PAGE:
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Call us crazy, but it seems like you can’t sling an acai quinoa bowl these days without slamming into some healthful new “superfood” we should all be eating. Never mind that actual scientific corroboration tends to be scant, or that a balanced diet, chock full of fruits and vegetables, will outperform even the most faddish of nutritional panaceas on the best of days. The ability to reduce the complexities of calorie counting, ingredient-label translating, and consistent clean living to a trite “eat this, not that” has undeniable appeal. Bonus points if it adds a dash of exoticism or mystery to our otherwise quotidian existence. The latest bandwagon-in-making, according to Metro ? Giraffe milk. By way of evidence, the British rag pointed to a 1962 study that claimed that giraffe milk has almost four times the fat content of full-fat cow’s milk and 12 times that of skim. Giraffe milk contains comparable amounts of riboflavin, thiamine, and vitamin B6 as cow’s milk, the study continued, but higher levels of vitamins A and B12. It’s the excess fat that we desire, Metro insists. A Tufts University study that followed some 3,000 people over two decades found that people who had the most dairy fat in their diets had a 46 percent lower risk of diabetes that those who ate the least. Related: Giraffes are on the verge of going extinct While it was “too early to call whole-fat dairy the healthiest choice,” Dariush Mozaffarian, dean of the Friedman School of Nutrition Science and Policy, and the study’s author, also called for a national policy that was more neutral on dairy fat until additional data presented itself. But even Metro admitted that the idea of giraffe milk on supermarket shelves would be unlikely. “When it comes to a giraffe, it would be almost impossible to get one to stand still long enough to be milked—let alone enough to set up a profitable business,” it wrote. “The giraffes that have been milked have been milked under controlled conditions by scientists.” There’s also the fact that giraffes are on the brink of extinction . The IUCN Red List reported a 38 percent decline in the giraffe population since 1985, plus a “high risk of extinction” in the wild if the trend continues. The culprit, of course, is humans. Illegal hunting, habitat loss through agriculture and mining, and growing human-wildlife conflict could soon spell the irretrievable loss of the world’s tallest land mammal. The last thing giraffes need is someone chasing after them with a bucket and a stool. Photos by Pixabay and Andrew Magill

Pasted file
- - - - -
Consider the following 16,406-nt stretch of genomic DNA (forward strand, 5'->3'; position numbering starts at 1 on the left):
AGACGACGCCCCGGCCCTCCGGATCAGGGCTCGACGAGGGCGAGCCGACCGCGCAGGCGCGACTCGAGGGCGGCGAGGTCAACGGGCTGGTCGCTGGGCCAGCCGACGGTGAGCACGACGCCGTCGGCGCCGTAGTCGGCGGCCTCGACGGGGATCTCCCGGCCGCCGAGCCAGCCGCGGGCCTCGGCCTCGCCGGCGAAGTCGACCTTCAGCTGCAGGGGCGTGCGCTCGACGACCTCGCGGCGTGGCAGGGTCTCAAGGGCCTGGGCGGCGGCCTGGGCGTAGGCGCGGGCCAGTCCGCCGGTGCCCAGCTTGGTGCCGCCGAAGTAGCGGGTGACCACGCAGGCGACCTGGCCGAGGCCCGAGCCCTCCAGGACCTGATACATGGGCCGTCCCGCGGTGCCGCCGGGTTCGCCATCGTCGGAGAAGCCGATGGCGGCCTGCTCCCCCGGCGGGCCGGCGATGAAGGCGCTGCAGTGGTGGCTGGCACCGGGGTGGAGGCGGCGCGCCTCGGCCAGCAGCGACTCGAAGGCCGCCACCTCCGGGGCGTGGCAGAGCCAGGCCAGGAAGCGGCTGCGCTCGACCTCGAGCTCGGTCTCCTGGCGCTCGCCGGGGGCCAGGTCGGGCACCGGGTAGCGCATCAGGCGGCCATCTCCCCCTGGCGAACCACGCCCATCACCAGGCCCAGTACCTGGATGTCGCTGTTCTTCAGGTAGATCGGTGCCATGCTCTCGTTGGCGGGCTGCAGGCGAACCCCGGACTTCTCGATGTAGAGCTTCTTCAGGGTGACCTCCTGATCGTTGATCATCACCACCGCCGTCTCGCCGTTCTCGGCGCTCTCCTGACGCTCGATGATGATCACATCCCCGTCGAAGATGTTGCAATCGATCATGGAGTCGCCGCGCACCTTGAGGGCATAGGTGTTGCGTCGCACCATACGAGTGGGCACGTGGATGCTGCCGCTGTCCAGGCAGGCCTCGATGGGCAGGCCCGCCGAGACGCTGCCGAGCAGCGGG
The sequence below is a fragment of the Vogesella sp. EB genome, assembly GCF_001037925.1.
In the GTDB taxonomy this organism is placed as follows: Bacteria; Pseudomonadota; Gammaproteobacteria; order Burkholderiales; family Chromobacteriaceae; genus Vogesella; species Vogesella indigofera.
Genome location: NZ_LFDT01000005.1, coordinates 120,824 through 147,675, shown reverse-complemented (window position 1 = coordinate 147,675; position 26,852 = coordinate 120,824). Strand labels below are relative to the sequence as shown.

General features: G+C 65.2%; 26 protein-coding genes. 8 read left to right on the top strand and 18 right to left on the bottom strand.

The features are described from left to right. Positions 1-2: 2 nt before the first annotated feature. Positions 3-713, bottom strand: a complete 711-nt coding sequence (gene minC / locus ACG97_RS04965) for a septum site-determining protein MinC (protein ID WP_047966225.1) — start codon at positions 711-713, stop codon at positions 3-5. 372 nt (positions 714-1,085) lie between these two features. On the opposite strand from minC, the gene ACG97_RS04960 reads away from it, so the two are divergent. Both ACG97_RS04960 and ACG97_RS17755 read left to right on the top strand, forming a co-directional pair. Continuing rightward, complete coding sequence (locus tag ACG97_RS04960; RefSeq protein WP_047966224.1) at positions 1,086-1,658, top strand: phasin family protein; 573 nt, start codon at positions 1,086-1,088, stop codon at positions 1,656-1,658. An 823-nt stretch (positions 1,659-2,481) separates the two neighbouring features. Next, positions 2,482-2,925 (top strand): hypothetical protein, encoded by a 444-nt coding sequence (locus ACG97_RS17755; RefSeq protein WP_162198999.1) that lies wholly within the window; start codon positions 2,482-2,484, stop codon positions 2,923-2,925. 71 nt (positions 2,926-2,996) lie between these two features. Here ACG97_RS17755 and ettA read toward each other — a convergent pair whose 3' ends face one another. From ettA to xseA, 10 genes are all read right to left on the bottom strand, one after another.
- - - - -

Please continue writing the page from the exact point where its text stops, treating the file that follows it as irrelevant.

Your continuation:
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Is giraffe milk the latest superfood?

Schmidt Hammer Lassen Wins Bid to Design New Ningbo Library in China

December 10, 2013 by  
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Read the rest of Schmidt Hammer Lassen Wins Bid to Design New Ningbo Library in China Permalink | Add to del.icio.us | digg Post tags: central atrium , cultural hub , ecological wetlands , exposed concrete , library architecture , library design , ningbo , ningbo central library , Ningbo Library , passive design , schmidt hammer lassen , study spaces        

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Schmidt Hammer Lassen Wins Bid to Design New Ningbo Library in China

Scientists Discover Freshwater Reserves Under Ocean 100 Times Greater Than What Humanity Has Used Since 1900

December 10, 2013 by  
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Humanity has found an incredibly valuable resource hidden under the ocean floor. More precious than fossil fuels or minerals, scientists discovered vast aquifers of fresh water underneath the sea. A study published in the December 5th edition of the journal  Nature reveals the existence of nearly 120,000 cubic miles of low-salinity water beneath South Africa, North America, Australia, and China. This figure amounts to a volume 100 times greater than all of the fresh water used since the beginning of the twentieth century. Read the rest of Scientists Discover Freshwater Reserves Under Ocean 100 Times Greater Than What Humanity Has Used Since 1900 Permalink | Add to del.icio.us | digg Post tags: australia , china , Climate Change , fresh water , fresh water aquifer , Nature , north america , Polar Ice Cap Melting , saltwater , saltwater contamination , sea level rise , south america , United Nations , water scarcity        

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Scientists Discover Freshwater Reserves Under Ocean 100 Times Greater Than What Humanity Has Used Since 1900